anti-monopoly politics

This Intercept article talks about an anti-monopoly message some Democrats are trying out. I like the idea in principle. Productivity growth has been stuck in second gear for close to 50 years now, and yet we hear about record corporate profits and stock market returns. These things happen at the same time only if big business is able to make unfair profits by rigging the system unfairly in its favor. That way their profits can grow while wages and innovation both stagnate. This is not a recipe for long-term growth for the economy as a whole.

Big business has been able to hijack the “free market” message for a long time now. Of course, a truly free market is about a truly level playing field for businesses of all sizes, and one where innovators can compete with established big businesses. I would argue that it is also about an economy where entrepreneurs and small business owners can take chances and innovate against a backdrop of health care, childcare and retirement security. But maybe that should not be the focus – one appeal of an anti-monopoly message could be to give the devisive social issues a rest for awhile and focus on inclusive economic growth.

The author gives several examples of monopoly power hurting both rural and urban interests:

FRERICK TALKS ABOUT running a Teddy Roosevelt-style campaign. In rural towns in southwest Iowa, he has challenged the merger between Monsanto and Bayer, which would give two companies (the other is Dow/DuPont) control of 75 percent of the U.S. corn seed supply. Add the company created by the merger of ChemChina and Syngenta, and three companies would sell 80 percent of all seeds. Farmers have no ability to bargain for corn seed, which has doubled in price over the last decade, even while crop prices have dropped…

But Frerick has a broader case to make on monopolies. In urban areas of Des Moines with less connection to farm life, he’s talked about cable companies who take hours to answer customer service calls, or shrinking local newspapers due to Facebook and Google’s capturing of prized eyeballs for advertisers. In older communities, he’s condemned pharmaceutical companies that funnel patients to expensive drugs with little or no competition. A separate 2016 paper Frerick wrote while at Treasury explained how drug companies use corporate charity as a profit center, by paying discounts for individuals so insurers and government plans have to pay exorbitant rates for medications…

Most hospitals buy supplies in bulk through group purchasing organizations (GPOs) which carry a “90/10” requirement. Hospitals must continue to purchase at least 90 percent of their supplies from inside the GPO to qualify for discounts and avoid millions of dollars in penalties. This contractual obligation fortified BD’s monopoly, despite selling a more dangerous, more expensive product.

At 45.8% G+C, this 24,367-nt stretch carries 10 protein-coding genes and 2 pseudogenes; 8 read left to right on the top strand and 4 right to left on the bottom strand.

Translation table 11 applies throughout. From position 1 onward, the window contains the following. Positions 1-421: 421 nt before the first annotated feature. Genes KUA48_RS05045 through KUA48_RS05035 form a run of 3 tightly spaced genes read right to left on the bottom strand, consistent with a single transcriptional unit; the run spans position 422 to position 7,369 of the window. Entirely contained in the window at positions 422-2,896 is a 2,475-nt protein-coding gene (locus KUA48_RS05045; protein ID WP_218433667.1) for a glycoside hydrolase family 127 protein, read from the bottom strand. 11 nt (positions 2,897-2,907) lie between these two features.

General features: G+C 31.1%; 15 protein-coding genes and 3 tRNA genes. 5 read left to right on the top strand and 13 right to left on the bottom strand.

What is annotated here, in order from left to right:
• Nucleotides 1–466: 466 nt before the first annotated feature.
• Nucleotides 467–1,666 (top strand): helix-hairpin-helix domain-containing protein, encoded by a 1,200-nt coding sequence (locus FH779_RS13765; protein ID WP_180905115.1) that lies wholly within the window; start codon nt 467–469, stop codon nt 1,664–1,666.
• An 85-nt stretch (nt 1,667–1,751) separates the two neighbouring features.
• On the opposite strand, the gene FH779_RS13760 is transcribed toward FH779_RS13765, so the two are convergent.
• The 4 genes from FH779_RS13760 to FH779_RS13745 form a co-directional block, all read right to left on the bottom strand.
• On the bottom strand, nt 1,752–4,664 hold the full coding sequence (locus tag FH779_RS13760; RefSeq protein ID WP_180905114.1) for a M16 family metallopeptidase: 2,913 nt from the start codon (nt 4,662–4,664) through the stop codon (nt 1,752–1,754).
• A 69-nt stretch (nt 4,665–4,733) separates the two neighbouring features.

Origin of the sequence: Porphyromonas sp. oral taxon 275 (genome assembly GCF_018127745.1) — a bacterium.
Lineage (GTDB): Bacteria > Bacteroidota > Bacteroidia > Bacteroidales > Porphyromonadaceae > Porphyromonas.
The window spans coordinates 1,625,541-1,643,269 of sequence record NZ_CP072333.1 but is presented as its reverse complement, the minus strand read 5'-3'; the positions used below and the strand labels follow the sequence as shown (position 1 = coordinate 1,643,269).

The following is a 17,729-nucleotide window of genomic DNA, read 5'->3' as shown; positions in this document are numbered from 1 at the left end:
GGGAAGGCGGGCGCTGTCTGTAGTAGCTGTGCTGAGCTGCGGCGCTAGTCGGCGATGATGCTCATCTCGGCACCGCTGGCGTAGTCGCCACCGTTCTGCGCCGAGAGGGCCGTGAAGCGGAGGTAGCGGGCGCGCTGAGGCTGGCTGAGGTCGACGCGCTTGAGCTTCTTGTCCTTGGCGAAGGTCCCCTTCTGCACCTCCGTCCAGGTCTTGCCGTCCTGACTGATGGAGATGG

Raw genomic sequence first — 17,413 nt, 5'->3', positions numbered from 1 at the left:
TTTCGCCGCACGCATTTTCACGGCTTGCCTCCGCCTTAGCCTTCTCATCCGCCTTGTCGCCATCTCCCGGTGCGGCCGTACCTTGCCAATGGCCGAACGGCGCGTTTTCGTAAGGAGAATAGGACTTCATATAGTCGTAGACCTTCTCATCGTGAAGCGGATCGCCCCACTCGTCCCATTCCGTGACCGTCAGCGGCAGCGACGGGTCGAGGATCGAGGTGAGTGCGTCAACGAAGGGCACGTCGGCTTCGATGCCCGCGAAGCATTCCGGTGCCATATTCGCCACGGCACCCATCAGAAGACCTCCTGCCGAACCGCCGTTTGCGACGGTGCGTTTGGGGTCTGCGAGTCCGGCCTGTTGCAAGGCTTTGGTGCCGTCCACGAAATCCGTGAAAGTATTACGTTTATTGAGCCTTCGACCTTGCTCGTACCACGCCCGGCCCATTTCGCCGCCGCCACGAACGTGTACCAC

September 2017 in Review

Most frightening stories:

  • Fueled by supercharged sea temperatures, the 2017 hurricane season was a terrible, terrible season for hurricanes devastating coastal regions of the United States. One reason is that these storms not only were powerful and hit densely populated areas, but they set records for rapid intensification. Beyond all the human suffering, one thing I find disturbing is that I feel desensitized at this point when I think back to how I felt after Hurricane Katrina. The first major city destroyed is a shock, but later you get numb to it if you are not actually there. Then finally, a remote island territory is all but wiped out in what should be shocking fashion, and the public and government response is decidedly muted. This is what the age of climate change and weapons proliferation might be like, a long, slow process of shifting baselines where the unthinkable becomes thinkable over time.
  • In a story that U.S. media didn’t seem to pick up, China seemed to make a statement in its  official state-run media that it would defend North Korea in case of an unprovoked attack by the U.S. and its allies. John Bolton  and Lindsey Graham made comments suggesting they think any number of Korean dead would be a price worth paying for an unprovoked U.S. attack. The Trump administration is openly using Nazi propaganda.
  • During the Vietnam War the United States dropped approximately twice as many tons of bombs in Southeast Asia as the Allied forces combined used against both Germany and Japan in World War II. After the Cold War finally ended, Mikhail Gorbachev made some good suggestions for how to achieve a lasting peace. They were ignored. We may be witnessing the decline of the American Empire as a result.

Most hopeful stories:

  • It’s possible that a universal basic income could save the U.S. government money by replacing less efficient assistance programs.
  • There are also workable proposals for a U.S. single-payer health insurance program, although this one would somewhat obviously mean the government spending more money, which it would have to collect in taxes. People would come out ahead financially if the taxes were less than the premiums they are paying now, which doesn’t seem that hard, but of course this is politically tough given the incredibly effective propaganda the finance industry has used to kill the idea for the last 50 years.
  • Utility-scale solar energy cost dropped 30% in one year.

Most interesting stories, that were not particularly frightening or hopeful, or perhaps were a mixture of both:

  • The FDA has approved formal trials of Ecstasy to treat post-traumatic stress disorder.